For its part, the Roman Catholic Church accommodated itself to the institution of slavery for a very long time. While it is true that the church spoke out against slavery at various times throughout history, it reserved its condemnation for new colonies and regarding certain peoples. It was only in 1839 that Pope Gregory XVI finally condemned the slave trade as a social evil, but he did not push for the emancipation of those slaves already held in bondage. As late as 1866, the Vatican still considered that "slavery itself, considered as such in its essential nature, is not at all contrary to the natural and divine law." It was only in 1888, and again in 1890, that Pope Leo XIII came out unambiguously against slavery, declaring the enslavement of native peoples and blacks to be an evil practice. Nearly a century later, in 1962-65, the Second Vatican Council definitively closed the books on the question, declaring slavery a grave offense against human dignity. This was, however, nearly twenty centuries after the founding of the Christian religion.

Such is also the case with Islam. Islam has retained the principle of slavery and sanctioned the practice in the Qur'an. Even the prophet Muhammad took slaves. He owned many slaves, both males and females, after he moved from Mecca to Medina. Islam retains slavery for two reasons: because slavery is part of jihad and it is believed that infidel prisoners of war may be enslaved after a war; and because the sexual propagation of slaves naturally generates more slaves for their owner, who can then sell them. It is an historical fact that one of the reasons Muslims invaded black Africa was the search for slaves. Many Qur'anic verses condone and attest to Islam's approval of slavery. For instance, it is only in 1962 that some Islamic countries such as Saudi Arabia and Yemen finally abolished slavery.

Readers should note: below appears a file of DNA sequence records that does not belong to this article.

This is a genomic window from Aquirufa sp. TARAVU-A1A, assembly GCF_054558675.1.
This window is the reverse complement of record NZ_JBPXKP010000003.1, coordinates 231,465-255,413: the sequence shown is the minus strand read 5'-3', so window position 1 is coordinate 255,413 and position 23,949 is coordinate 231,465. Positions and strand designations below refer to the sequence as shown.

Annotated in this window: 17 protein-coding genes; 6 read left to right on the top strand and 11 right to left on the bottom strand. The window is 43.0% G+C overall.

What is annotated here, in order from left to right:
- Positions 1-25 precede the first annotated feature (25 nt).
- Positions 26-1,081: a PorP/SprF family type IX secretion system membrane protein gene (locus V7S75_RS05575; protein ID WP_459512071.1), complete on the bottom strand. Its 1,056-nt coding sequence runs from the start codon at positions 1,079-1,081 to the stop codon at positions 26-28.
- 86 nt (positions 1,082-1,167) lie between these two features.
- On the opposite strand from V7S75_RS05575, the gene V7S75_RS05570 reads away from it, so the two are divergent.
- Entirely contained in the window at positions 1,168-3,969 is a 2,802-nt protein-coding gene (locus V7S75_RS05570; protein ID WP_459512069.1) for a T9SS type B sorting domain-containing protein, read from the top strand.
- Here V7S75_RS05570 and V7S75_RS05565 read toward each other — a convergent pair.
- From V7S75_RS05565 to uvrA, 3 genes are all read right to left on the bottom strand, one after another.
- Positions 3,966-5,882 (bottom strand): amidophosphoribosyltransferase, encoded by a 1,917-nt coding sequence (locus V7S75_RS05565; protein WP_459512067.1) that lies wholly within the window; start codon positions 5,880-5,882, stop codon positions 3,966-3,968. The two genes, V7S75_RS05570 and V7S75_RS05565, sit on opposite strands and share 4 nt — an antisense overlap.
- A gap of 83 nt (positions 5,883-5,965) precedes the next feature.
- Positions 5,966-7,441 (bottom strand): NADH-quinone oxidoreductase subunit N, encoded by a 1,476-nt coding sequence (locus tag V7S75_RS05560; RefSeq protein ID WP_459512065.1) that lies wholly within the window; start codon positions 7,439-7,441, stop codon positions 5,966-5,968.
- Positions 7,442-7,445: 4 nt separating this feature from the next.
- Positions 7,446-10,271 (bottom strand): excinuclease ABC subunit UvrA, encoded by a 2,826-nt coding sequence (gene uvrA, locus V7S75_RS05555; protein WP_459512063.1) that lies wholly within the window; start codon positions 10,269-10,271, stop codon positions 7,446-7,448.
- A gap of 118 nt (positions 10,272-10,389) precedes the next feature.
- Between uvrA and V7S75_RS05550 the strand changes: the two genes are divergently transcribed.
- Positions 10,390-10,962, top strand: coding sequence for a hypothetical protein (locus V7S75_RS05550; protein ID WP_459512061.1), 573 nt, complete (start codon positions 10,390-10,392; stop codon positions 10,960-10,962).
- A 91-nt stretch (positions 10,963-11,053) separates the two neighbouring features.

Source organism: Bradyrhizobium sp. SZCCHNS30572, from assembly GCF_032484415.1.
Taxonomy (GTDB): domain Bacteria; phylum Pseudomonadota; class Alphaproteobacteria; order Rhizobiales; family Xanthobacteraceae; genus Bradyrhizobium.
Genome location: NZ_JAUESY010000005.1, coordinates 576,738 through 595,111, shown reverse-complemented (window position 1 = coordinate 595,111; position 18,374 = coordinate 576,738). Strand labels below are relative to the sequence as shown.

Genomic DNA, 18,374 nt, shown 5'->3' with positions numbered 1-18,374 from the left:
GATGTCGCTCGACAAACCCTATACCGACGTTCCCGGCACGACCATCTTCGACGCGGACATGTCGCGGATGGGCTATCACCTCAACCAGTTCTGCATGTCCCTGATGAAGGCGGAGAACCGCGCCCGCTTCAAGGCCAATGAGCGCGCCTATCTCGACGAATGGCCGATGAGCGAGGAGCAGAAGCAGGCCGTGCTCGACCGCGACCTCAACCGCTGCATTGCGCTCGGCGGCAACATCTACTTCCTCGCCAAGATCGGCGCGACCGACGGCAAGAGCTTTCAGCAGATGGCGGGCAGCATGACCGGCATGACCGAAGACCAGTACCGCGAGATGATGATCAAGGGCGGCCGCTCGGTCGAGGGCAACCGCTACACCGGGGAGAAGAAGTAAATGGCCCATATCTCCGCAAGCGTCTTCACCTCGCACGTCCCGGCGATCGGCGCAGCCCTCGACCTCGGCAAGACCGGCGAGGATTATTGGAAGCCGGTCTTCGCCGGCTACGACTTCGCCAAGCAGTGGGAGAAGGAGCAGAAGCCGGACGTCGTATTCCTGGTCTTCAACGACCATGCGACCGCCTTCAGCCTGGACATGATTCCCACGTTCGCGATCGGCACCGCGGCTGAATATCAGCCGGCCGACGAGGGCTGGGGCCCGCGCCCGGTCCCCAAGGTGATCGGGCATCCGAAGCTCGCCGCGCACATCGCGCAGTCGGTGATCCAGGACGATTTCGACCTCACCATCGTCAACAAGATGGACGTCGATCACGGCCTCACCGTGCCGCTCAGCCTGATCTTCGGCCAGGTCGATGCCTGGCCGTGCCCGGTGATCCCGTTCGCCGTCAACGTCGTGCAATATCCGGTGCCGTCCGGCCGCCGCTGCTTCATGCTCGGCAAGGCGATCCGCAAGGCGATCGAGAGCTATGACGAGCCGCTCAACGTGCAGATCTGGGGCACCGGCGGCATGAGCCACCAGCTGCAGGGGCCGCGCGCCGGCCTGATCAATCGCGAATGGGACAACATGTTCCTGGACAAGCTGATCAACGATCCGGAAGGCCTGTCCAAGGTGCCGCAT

The first humanist moral rule precludes and rejects any idea of having human beings considered as objects that can be owned, abused, or exploited. Slavery and slavery-like systems are anathema to humanism.


Excerpted from The Code for GLOBAL ETHICS by Rodrigue Tremblay Copyright © 2010 by Rodrigue Tremblay. Excerpted by permission.
All rights reserved. No part of this excerpt may be reproduced or reprinted without permission in writing from the publisher.
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What People are Saying About This

David Koepsell
Dr. Tremblay offers not just armchair philosophizing, but solid, historical argument and proposals for integrating humanist philosophy into both our everyday lives, and our social institutions. Policy makers, and laypersons alike should heed Tremblay's account of humanist principles, for in them lies a path to greater peace, tolerance, and societal progress. (David Koepsell, JD, PhD, former executive director of the Council for Secular Humanism, and assistant professor of ethics at the Delft University of Technology)

Meet the Author

Rodrigue Tremblay (Montreal, Quebec, Canada) is a prominent Canadian-born economist with a PhD from Stanford University. He is a former Woodrow Wilson fellow and a Ford International Fellow. He is now professor emeritus at the University of Montreal, after having occupied the positions of full professor of economics at the University of Montreal, president of the North American Economics and Finance Association, president of the Canadian Economics Society, and advisor to numerous organizations. From 1976 to 1979, he was minister of Industry and Commerce in the Quebec government. He is presently vice-president of the International Association of French-speaking Economists. Professor Tremblay has written thirty books dealing with economics and finance, some also tackling moral and political issues.